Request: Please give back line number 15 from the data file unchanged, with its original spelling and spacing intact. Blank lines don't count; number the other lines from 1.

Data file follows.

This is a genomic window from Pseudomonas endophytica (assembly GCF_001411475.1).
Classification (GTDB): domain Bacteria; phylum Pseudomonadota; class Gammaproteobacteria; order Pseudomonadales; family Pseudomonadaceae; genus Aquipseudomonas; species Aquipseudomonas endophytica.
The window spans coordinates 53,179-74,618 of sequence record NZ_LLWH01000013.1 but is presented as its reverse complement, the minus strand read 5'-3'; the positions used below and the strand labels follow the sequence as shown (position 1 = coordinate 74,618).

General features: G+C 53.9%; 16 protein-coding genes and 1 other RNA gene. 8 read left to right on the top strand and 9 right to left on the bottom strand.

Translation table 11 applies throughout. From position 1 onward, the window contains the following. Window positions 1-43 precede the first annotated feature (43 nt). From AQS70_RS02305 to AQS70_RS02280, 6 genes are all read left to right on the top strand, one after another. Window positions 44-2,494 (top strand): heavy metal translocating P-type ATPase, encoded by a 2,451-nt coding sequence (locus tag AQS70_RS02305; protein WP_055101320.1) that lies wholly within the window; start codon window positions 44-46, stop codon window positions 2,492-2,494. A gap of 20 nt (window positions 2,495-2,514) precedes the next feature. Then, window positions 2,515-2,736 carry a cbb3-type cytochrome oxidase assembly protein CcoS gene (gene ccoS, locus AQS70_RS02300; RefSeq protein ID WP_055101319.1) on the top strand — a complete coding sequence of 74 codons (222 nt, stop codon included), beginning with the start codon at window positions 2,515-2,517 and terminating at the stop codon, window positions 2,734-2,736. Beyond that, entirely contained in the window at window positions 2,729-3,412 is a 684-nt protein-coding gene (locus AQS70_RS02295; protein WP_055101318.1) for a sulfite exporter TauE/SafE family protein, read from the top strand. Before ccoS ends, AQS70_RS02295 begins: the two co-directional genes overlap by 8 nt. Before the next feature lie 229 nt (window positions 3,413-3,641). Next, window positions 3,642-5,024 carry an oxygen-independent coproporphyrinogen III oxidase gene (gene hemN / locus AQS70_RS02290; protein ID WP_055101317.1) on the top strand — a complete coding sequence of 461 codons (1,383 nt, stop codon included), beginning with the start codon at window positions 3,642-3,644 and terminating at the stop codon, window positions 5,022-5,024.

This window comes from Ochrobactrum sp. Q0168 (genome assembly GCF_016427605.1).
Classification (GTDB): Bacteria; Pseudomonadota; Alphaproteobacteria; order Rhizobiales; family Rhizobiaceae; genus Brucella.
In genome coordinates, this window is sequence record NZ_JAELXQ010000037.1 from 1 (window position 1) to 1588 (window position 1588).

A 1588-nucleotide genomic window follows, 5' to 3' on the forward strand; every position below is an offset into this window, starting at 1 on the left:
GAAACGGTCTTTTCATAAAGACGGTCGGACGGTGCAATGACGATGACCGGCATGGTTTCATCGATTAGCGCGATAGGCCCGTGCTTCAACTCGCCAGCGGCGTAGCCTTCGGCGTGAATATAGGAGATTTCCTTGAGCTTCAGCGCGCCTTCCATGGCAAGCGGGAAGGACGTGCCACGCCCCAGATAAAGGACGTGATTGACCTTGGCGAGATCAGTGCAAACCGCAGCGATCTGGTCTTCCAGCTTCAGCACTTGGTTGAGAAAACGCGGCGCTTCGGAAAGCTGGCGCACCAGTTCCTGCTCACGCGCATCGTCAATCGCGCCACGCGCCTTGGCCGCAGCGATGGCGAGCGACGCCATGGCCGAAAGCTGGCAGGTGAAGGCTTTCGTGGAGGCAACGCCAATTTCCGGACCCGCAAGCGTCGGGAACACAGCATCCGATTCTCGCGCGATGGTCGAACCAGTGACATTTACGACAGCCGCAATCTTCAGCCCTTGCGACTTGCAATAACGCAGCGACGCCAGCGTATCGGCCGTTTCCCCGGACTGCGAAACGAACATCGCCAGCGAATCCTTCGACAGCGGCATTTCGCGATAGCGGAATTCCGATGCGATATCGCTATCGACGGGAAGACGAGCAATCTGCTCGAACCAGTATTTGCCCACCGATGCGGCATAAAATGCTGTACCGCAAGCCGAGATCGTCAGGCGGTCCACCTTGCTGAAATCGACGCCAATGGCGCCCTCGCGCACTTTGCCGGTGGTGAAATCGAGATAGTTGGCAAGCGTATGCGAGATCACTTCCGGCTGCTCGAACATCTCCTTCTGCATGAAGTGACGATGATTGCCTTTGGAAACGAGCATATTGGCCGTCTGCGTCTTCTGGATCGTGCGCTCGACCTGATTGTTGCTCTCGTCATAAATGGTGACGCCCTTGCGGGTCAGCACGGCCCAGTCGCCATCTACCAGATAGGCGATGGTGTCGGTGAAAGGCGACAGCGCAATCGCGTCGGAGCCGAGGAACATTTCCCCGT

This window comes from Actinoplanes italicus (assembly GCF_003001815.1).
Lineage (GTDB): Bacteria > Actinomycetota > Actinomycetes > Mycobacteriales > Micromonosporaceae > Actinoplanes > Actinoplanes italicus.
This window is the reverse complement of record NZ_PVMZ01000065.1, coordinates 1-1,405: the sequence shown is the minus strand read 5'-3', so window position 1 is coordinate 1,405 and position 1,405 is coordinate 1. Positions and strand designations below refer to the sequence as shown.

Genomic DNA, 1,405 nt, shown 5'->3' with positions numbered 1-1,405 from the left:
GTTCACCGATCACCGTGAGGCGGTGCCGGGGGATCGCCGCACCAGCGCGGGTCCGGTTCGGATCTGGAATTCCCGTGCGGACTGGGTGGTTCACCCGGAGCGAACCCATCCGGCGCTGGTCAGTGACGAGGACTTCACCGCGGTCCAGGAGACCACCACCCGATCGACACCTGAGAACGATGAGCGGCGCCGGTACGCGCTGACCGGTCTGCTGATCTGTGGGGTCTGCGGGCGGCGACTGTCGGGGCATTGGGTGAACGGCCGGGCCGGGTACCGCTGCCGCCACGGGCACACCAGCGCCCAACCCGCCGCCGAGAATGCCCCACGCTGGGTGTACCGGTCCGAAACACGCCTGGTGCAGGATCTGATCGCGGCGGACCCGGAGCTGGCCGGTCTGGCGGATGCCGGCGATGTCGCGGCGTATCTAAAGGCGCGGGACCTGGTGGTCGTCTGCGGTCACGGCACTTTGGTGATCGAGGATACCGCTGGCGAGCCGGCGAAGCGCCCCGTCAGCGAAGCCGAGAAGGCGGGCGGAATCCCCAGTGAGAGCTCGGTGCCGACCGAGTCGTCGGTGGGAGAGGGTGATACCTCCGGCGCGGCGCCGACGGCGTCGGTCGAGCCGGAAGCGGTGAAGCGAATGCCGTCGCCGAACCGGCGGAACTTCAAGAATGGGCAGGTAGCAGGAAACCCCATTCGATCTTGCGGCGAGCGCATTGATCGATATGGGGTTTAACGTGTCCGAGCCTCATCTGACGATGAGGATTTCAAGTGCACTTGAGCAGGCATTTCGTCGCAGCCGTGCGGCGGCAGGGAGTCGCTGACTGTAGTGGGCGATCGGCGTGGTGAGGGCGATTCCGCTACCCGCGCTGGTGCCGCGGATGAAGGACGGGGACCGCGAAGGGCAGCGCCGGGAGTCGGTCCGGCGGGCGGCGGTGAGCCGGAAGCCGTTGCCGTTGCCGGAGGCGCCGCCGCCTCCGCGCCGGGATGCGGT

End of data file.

GTTCACCGATCACCGTGAGGCGGTGCCGGGGGATCGCCGCACCAGCGCGGGTCCGGTTCGGATCTGGAATTCCCGTGCGGACTGGGTGGTTCACCCGGAGCGAACCCATCCGGCGCTGGTCAGTGACGAGGACTTCACCGCGGTCCAGGAGACCACCACCCGATCGACACCTGAGAACGATGAGCGGCGCCGGTACGCGCTGACCGGTCTGCTGATCTGTGGGGTCTGCGGGCGGCGACTGTCGGGGCATTGGGTGAACGGCCGGGCCGGGTACCGCTGCCGCCACGGGCACACCAGCGCCCAACCCGCCGCCGAGAATGCCCCACGCTGGGTGTACCGGTCCGAAACACGCCTGGTGCAGGATCTGATCGCGGCGGACCCGGAGCTGGCCGGTCTGGCGGATGCCGGCGATGTCGCGGCGTATCTAAAGGCGCGGGACCTGGTGGTCGTCTGCGGTCACGGCACTTTGGTGATCGAGGATACCGCTGGCGAGCCGGCGAAGCGCCCCGTCAGCGAAGCCGAGAAGGCGGGCGGAATCCCCAGTGAGAGCTCGGTGCCGACCGAGTCGTCGGTGGGAGAGGGTGATACCTCCGGCGCGGCGCCGACGGCGTCGGTCGAGCCGGAAGCGGTGAAGCGAATGCCGTCGCCGAACCGGCGGAACTTCAAGAATGGGCAGGTAGCAGGAAACCCCATTCGATCTTGCGGCGAGCGCATTGATCGATATGGGGTTTAACGTGTCCGAGCCTCATCTGACGATGAGGATTTCAAGTGCACTTGAGCAGGCATTTCGTCGCAGCCGTGCGGCGGCAGGGAGTCGCTGACTGTAGTGGGCGATCGGCGTGGTGAGGGCGATTCCGCTACCCGCGCTGGTGCCGCGGATGAAGGACGGGGACCGCGAAGGGCAGCGCCGGGAGTCGGTCCGGCGGGCGGCGGTGAGCCGGAAGCCGTTGCCGTTGCCGGAGGCGCCGCCGCCTCCGCGCCGGGATGCGGT